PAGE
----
Mortality and Monty Python

          The medieval English village is squalid, the undertaker’s lackey pushes a handcart through the town, amassing putrefying corpses, the remains of the most recent victims of the plague. The undertaker rings a clanging gong, announcing that he is there to collect and dispose of the bodies, "Bring out yer dead!" Corpse after corpse is thrown on the stack, ninepence paid by each villager who avails of the service. An old man slung over the shoulder of another objects, “I’m not dead” while the one carrying him argues that he is, or at least soon will be, and therefore the undertaker should take him. The “soon-to-be-departed” one objects further, “I feel fine! I’m getting better! I feel happy!” A quick blow with a cudgel fulfills the prophecy of his demise, and he is added to the cart. This scene from the hilarious and brilliant film from over 30 years ago, Monty Python and the Holy Grail came to mind today when I read today of the death of Python troupe member Terry Jones. (If you’ve never seen it, it’s currently streaming on Netflix.)

          In 15th century Europe, the combined devastations of the Black Death and the Hundred Years War decimated the population of the continent. Because of the persistence of these plagues, the incessant and relentless loss of life, the idea developed that what was going on was the result of divine judgment, a sense that, for some reason, God was displeased and therefore meting out punishment. Along with that arose a more widespread awareness of the fragility of life, the possible imminence of death. If one could die at any moment, then one should be prepared for it. Part of this preparation had to do with getting ready for the afterlife, so attention to the teachings and disciplines of the church increased.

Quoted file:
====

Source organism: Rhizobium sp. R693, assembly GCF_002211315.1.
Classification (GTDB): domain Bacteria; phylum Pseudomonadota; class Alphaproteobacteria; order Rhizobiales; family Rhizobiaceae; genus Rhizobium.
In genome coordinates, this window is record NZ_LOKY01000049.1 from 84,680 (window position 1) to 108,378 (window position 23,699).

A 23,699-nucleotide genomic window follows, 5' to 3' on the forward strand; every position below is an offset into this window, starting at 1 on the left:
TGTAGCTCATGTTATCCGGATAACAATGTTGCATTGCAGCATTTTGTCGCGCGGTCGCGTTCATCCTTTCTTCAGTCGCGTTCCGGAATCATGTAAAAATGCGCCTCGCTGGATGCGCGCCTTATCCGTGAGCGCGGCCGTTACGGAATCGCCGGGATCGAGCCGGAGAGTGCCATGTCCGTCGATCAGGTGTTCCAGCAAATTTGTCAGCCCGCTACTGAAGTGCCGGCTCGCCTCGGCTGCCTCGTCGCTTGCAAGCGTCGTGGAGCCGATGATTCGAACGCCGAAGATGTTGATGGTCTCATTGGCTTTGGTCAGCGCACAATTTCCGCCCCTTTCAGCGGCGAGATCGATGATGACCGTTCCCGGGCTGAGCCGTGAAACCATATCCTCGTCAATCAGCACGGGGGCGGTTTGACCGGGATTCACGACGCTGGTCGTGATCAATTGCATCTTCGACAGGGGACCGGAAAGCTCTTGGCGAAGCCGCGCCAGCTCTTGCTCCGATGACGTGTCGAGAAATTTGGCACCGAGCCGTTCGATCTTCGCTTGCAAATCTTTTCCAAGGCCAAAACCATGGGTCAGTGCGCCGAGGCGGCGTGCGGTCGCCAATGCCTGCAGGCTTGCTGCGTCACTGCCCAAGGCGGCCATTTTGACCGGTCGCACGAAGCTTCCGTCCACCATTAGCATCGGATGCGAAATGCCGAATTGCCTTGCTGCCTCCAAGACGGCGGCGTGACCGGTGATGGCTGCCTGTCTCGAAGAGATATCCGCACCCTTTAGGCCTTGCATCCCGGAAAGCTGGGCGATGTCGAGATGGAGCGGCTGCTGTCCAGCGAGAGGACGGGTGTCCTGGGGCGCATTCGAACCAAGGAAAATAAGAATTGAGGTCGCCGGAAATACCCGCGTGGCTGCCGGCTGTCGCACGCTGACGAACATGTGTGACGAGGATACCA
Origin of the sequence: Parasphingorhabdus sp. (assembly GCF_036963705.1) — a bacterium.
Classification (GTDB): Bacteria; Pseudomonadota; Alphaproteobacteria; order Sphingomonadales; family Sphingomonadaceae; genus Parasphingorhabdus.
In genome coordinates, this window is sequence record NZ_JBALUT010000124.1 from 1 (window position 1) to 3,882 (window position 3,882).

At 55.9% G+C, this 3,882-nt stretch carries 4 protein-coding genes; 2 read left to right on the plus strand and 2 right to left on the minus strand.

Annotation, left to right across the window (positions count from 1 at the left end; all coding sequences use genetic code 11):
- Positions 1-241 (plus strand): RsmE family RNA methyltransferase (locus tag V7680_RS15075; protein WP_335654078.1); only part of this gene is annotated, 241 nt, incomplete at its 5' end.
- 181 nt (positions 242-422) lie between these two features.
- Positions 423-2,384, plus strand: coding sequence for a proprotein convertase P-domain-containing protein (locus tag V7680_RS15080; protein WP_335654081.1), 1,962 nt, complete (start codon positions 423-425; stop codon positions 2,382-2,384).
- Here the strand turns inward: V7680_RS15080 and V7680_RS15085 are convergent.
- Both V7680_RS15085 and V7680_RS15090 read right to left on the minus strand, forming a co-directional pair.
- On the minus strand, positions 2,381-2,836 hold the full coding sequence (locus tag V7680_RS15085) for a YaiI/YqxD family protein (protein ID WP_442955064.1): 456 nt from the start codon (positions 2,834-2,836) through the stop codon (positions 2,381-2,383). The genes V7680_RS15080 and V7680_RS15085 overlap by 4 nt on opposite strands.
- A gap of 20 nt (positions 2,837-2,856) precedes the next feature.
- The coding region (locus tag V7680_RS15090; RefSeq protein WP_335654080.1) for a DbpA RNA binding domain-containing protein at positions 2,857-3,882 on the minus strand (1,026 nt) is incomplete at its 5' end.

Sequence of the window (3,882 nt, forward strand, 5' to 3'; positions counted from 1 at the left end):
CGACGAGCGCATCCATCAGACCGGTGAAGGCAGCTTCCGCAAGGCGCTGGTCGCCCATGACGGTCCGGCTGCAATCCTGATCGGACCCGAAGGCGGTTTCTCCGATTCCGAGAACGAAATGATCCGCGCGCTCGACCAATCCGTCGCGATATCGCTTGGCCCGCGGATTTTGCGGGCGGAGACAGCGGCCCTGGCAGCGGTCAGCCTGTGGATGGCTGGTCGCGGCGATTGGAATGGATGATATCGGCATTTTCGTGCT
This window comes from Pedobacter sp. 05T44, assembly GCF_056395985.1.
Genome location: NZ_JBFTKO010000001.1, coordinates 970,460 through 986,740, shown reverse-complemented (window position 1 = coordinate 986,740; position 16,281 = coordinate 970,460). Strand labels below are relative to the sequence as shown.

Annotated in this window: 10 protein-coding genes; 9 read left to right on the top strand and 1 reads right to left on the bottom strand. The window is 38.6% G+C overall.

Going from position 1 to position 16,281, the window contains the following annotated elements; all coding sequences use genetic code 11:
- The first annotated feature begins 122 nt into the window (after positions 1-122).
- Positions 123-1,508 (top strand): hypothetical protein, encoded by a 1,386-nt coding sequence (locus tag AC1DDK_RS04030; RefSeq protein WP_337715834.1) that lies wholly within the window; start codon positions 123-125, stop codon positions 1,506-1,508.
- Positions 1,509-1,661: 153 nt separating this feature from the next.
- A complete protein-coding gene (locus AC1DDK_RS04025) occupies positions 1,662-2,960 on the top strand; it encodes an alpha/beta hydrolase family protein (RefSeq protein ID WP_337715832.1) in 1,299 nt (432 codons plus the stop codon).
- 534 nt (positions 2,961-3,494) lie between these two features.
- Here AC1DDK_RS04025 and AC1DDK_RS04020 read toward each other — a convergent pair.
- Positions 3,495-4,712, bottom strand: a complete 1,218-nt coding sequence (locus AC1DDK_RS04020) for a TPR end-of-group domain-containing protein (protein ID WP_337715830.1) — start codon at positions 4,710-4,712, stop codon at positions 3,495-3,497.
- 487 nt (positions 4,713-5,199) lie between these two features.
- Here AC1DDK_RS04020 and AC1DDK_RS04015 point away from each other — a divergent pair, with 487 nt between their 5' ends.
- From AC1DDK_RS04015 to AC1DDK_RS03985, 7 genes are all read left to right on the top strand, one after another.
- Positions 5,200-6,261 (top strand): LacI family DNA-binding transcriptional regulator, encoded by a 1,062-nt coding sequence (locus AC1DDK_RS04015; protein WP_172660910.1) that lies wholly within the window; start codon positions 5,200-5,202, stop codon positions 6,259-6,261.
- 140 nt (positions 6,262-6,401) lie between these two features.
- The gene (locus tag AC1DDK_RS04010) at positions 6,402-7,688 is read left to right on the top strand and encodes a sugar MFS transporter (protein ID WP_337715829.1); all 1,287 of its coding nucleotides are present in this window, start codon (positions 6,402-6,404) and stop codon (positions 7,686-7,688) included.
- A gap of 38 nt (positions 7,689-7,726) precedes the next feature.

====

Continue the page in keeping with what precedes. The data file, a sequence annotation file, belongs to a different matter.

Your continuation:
One product of this concern was an anonymous treatise entitled Ars Moriendi, the Art of Dying. In addition to advice about preparing one’s soul for final judgment, this work provided instructions that would result in a peaceful ending of mortal existence. Ars Moriendi included a revolutionary idea that the one who would eventually die needed to take an active role in anticipating death, to make the appropriate choices and take the necessary actions. One needed to focus on the approaching end of life and make the required active preparations. One’s focus on the coming end of life, with the resultant active preparations, defined the art of “dying well.”

          In our daily lives, we rarely encounter the apocalyptic imagery that pervaded the thinking of 15th century Europeans. But the advice of Ars Moriendi remains cogent: we are each going to die, and the dignified and peaceful end that most of us desire requires preparation. And the essential first step in that preparation is honest recognition of our mortality and consideration of our own ending. On the "Resources" tab of this website I've put together a brief list of questions that could help guide your thinking.

          Terry Jones died after living with the progressive impairment of his brain by the insidious disease called frontotemporal dementia. May light eternal shine upon him.